The Black Peril by Soweto Kinch
11th Sep 2019
The EFG London Jazz Festival is delighted to announce their title sponsor, EFG Private Bank, has extended its partnership with the Festival for another five years to 2023, demonstrating a long term commitment to supporting the quality and breadth of the Festival programme. The full programme was announced at the EFG London Jazz Festival launch party held at the Mayfair Hotel last night and the 2018 edition promises a rich wealth of international legends, a chance to discover new music and features some outstanding collaborations.
John Williamson, Chair of EFG International announced the sponsorship renewal at the launch party, adding:
'2018 also marks the 10th anniversary of our partnership with the EFG London Jazz Festival, during which time we have seen the Festival go from strength to strength. As an organisation, we aspire to share and celebrate the distinctive qualities which make jazz such an exceptional art form, embracing creativity and innovation, freedom of individual and collective expression, diversity and collaboration. Through our sponsorship programmes we also strive to help up and coming talent establish their voice on a global stage'.
Claire Whitaker, Director of Serious, said: 'We are delighted that EFG Private Bank has renewed their partnership with the Festival. EFG and Serious share a passion for jazz, the excellence of the music and the diversity of the audiences it attracts. We are thrilled that their commitment to the music we love ensures that the reach and scale of the festival can be sustained and supports the next generation of talent.'
The EFG London Jazz Festival opens on 16 November with its signature glittering gala performance, Jazz Voice, where Guy Barker’s 42-piece orchestra teams up with some of today’s most individual vocalists in a spectacular celebration of song, hosted by Jumoké Fashola. This year’s line-up includes Laila Biali, Allan Harris, Deva Mahal, Anthony Strong, Zara McFarlane and Lisa Stansfield, with further names to be announced.
Jazz giants this year include Archie Shepp and Abdullah Ibrahim and Ekaya and there is a special concert, The Boy’s Doin’ It, in celebration of the life and music of Hugh Masekela. The list of international stars continues with Bill Frisell, Lea DeLaria, Madeleine Peyroux, Dave Douglas, Avishai Cohen, Myra Melford, Bugge Wesseltoft, Kandace Springs, Ethan Iverson, Melody Gardot, Tord Gustavsen, Youn Sun Nah and a rare opportunity to see Hollywood star Jeff Goldblum on piano, with his band, The Mildred Snitzer Orchestra.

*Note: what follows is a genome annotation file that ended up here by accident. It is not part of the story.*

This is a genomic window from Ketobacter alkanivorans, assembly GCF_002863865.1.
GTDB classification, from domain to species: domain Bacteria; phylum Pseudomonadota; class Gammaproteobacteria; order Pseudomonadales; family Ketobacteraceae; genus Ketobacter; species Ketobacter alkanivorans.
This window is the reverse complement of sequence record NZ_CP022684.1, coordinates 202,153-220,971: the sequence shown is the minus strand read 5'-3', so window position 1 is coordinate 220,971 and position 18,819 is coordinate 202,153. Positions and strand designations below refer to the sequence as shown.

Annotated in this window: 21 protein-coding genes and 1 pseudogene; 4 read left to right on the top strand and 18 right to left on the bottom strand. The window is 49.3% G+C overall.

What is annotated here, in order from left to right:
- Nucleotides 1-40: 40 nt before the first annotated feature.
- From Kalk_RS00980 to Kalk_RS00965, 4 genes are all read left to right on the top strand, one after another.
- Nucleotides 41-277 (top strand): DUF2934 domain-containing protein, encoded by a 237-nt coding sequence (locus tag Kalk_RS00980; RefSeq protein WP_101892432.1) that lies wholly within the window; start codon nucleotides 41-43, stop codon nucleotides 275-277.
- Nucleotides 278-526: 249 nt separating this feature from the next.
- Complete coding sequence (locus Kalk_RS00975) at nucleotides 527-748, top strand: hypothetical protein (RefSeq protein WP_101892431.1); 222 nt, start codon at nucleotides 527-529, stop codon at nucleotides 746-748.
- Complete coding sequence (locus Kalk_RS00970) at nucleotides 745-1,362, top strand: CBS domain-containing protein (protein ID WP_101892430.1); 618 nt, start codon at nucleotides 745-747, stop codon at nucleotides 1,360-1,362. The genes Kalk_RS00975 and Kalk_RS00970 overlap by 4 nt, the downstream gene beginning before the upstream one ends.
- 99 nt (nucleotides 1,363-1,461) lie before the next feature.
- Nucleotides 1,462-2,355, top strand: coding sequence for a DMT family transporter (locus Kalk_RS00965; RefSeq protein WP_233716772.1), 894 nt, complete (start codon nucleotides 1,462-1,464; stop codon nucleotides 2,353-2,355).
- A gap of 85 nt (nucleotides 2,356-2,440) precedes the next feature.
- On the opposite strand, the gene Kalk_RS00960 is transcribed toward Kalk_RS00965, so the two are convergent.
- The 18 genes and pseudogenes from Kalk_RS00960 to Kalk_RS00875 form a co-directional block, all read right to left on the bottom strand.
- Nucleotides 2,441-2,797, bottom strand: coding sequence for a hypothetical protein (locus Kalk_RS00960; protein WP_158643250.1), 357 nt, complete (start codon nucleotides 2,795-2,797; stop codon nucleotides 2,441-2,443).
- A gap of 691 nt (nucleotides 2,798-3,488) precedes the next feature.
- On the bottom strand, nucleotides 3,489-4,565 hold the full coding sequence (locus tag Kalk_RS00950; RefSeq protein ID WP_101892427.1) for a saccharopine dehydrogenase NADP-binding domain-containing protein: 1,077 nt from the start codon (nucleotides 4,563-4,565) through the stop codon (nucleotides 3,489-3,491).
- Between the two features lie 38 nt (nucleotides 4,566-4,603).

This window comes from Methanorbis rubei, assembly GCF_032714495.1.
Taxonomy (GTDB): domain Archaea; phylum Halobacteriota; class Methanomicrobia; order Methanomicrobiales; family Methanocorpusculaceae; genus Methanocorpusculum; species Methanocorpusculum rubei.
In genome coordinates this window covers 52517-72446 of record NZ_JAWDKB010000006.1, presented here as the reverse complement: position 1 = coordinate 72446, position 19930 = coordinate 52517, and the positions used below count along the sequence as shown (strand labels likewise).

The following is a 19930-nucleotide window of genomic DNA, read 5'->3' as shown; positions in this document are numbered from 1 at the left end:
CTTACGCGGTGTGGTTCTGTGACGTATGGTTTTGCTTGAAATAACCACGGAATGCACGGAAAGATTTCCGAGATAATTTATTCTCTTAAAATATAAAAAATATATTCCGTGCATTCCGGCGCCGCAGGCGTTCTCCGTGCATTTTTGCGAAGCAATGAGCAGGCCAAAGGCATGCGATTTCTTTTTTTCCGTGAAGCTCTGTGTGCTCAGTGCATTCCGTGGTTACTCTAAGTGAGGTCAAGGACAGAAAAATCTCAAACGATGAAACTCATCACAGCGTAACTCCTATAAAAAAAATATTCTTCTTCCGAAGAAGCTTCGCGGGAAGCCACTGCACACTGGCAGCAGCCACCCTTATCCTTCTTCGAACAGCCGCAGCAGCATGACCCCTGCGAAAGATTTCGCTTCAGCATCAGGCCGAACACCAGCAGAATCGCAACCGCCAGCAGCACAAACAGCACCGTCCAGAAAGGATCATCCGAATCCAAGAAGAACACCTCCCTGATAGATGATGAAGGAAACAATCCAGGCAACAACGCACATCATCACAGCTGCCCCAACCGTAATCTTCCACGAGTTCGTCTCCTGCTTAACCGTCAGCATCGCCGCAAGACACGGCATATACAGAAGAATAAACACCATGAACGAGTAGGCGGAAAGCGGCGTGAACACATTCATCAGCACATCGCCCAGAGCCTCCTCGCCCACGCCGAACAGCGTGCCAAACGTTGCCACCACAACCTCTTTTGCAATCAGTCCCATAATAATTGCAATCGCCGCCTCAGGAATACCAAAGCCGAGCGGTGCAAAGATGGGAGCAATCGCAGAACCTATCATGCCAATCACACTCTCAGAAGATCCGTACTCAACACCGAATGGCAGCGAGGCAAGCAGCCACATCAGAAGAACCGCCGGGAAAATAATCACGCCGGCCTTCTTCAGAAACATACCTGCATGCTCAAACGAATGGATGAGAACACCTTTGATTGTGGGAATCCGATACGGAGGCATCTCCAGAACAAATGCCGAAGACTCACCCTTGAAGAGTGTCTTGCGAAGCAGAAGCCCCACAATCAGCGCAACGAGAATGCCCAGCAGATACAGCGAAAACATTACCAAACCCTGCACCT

Concerts created for the festival include Windrush: A Celebration, presented by poet/musician Anthony Joseph. featuring Mighty Sparrow, Calypso Rose and Brother Resistance and Orphy Robinson’s Astral Weeks, featuring Zara McFarlane and Sarah Jane Morris, a reinterpretation of Van Morrison’s seminal album of 50 years ago.
There is much within the festival that reflects the global language of jazz and music that reacts to our changing world: Iraqi/American trumpeter Amir ElSaffar’s Rivers of Sound Orchestra comes to the UK for the first time, exploring the juncture between jazz and the Middle East; Ian Shaw’s concert with the Citizens of the World Choir brings together a group of refugees, asylum seekers and campaigners.
British talent is celebrated: saxophonist and leading force in the new wave of UK jazz, Nubya Garcia, performs a double headliner with drummer Makaya McCraven, a key new figure in the Chicago jazz scene and rising stars, Camilla George and Sarah Tandy, perform together and, for a perfect showcase of the next generation of British jazz, the festival will host the BBC Young Jazz Musician 2018 Final.
The EFG London Jazz Festival brings together musicians from across the planet, aiming to promote the love of jazz and reach as wide an audience as possible. This inclusivity is reflected in the Festival’s digital marketing with #WeAreJazz, which allows festival-goers to follow news and share memories, promoting diversity and the engagement with jazz by the broadest of audiences.
Now in its 26th year it remains the capital’s largest city-wide festival, with over 2,000 artists in more than 325 performances in concert halls, clubs, at family events, free concerts, films and talks, in over 70 venues across London.
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